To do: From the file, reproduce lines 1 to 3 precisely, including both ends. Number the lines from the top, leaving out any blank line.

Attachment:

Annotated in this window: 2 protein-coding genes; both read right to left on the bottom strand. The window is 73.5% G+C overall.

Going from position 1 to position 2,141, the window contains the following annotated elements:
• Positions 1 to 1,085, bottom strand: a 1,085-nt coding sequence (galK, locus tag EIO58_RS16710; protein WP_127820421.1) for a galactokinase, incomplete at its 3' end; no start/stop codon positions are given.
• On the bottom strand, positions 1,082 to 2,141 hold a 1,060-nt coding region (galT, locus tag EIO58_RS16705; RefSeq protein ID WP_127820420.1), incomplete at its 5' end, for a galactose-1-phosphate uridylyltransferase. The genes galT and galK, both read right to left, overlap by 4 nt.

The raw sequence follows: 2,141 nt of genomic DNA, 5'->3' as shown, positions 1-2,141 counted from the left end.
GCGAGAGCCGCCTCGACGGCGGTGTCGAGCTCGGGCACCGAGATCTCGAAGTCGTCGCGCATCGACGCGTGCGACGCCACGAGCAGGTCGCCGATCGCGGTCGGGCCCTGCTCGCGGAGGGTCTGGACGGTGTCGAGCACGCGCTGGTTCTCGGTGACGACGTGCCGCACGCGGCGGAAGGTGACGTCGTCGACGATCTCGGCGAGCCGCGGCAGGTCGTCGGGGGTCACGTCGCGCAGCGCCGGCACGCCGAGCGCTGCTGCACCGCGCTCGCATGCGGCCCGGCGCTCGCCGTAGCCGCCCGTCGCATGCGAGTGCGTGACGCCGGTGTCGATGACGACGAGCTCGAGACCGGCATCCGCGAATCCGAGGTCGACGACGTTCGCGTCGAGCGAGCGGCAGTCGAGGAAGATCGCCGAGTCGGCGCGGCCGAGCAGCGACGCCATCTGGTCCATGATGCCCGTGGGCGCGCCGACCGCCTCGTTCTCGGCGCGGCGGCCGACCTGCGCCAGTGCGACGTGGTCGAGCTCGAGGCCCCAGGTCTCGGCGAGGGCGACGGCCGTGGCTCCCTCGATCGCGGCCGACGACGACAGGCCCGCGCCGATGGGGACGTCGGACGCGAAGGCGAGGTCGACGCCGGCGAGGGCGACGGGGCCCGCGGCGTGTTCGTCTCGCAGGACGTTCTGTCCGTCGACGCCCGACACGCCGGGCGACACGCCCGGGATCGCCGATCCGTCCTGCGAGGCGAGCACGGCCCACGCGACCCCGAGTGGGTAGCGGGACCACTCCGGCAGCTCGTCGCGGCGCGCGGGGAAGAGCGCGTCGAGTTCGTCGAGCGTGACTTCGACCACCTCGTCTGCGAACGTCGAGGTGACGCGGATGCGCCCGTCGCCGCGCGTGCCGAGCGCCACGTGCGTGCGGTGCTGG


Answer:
Annotated in this window: 2 protein-coding genes; both read right to left on the bottom strand. The window is 73.5% G+C overall.

Going from position 1 to position 2,141, the window contains the following annotated elements:
• Positions 1 to 1,085, bottom strand: a 1,085-nt coding sequence (galK, locus tag EIO58_RS16710; protein WP_127820421.1) for a galactokinase, incomplete at its 3' end; no start/stop codon positions are given.